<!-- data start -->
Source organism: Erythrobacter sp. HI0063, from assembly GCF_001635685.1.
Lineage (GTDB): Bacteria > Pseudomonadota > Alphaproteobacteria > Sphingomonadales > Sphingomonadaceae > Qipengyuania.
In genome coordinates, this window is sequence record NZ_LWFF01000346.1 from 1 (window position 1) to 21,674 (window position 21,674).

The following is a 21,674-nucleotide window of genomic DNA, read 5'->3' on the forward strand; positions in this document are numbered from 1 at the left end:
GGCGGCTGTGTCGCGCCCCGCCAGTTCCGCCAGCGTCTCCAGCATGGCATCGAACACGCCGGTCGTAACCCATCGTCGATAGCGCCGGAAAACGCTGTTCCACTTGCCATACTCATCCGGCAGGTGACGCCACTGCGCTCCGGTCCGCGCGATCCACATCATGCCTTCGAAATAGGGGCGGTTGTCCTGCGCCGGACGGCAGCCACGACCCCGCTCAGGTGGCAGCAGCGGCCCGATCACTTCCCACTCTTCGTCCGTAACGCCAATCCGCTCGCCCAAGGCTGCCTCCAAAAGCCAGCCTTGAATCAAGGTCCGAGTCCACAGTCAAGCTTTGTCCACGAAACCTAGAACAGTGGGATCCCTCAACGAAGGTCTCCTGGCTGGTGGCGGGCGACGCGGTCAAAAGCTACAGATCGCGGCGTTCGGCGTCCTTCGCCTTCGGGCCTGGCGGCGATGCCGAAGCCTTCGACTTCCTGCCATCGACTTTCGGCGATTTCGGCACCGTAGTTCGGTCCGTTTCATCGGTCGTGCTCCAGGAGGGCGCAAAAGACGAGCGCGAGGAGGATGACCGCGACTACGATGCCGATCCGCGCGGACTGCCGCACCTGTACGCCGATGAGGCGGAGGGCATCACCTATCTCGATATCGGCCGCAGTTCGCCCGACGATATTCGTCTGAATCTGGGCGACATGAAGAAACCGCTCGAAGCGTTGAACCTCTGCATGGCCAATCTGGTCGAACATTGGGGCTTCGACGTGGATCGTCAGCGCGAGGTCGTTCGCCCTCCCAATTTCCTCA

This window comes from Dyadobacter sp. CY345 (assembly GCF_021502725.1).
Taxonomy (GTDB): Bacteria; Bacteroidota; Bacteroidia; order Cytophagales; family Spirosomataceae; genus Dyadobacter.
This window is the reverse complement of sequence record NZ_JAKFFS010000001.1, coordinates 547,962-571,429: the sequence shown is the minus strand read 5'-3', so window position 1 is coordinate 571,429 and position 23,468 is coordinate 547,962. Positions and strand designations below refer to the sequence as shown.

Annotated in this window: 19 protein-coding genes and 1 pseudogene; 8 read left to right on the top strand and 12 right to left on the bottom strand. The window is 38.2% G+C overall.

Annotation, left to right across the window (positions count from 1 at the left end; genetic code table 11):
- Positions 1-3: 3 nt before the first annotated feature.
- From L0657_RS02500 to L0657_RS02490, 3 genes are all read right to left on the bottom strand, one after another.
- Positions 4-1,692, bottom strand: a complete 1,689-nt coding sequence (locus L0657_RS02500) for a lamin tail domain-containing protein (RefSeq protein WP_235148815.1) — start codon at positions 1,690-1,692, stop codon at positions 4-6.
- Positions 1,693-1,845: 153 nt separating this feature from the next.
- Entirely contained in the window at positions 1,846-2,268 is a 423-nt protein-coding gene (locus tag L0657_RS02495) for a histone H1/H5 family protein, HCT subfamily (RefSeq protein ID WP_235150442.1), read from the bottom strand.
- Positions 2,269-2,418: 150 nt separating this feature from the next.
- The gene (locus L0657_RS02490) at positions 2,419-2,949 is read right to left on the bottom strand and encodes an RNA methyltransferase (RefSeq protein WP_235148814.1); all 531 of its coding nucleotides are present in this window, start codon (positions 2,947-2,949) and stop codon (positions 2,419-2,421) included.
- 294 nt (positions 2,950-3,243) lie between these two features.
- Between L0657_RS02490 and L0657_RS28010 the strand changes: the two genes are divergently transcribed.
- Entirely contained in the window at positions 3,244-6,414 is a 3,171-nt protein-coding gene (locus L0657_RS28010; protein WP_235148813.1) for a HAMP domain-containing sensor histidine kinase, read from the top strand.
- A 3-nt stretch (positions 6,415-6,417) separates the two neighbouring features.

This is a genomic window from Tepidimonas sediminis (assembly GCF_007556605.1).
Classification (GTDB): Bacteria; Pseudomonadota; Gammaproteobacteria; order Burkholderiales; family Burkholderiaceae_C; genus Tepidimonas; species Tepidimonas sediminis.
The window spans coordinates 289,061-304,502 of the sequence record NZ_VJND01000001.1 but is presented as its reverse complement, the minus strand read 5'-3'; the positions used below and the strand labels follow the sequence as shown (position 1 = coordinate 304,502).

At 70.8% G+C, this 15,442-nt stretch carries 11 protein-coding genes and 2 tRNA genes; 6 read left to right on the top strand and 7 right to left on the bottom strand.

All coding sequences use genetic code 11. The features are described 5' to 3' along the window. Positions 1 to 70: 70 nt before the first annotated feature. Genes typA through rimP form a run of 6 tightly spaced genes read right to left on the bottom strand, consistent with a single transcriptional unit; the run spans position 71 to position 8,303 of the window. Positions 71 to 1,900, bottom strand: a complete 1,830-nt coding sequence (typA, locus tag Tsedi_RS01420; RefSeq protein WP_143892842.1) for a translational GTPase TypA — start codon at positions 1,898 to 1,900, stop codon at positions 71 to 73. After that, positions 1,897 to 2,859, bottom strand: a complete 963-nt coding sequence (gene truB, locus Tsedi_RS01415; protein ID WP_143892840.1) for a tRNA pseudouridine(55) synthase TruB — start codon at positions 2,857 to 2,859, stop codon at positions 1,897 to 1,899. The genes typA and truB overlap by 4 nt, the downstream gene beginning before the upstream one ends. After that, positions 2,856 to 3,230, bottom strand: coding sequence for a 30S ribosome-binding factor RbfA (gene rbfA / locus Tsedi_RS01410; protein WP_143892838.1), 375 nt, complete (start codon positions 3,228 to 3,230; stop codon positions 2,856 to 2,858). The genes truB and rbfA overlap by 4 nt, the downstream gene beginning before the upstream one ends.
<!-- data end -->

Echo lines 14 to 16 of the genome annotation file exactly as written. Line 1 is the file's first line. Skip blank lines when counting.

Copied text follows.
- Positions 1,693-1,845: 153 nt separating this feature from the next.
- Entirely contained in the window at positions 1,846-2,268 is a 423-nt protein-coding gene (locus tag L0657_RS02495) for a histone H1/H5 family protein, HCT subfamily (RefSeq protein ID WP_235150442.1), read from the bottom strand.
- Positions 2,269-2,418: 150 nt separating this feature from the next.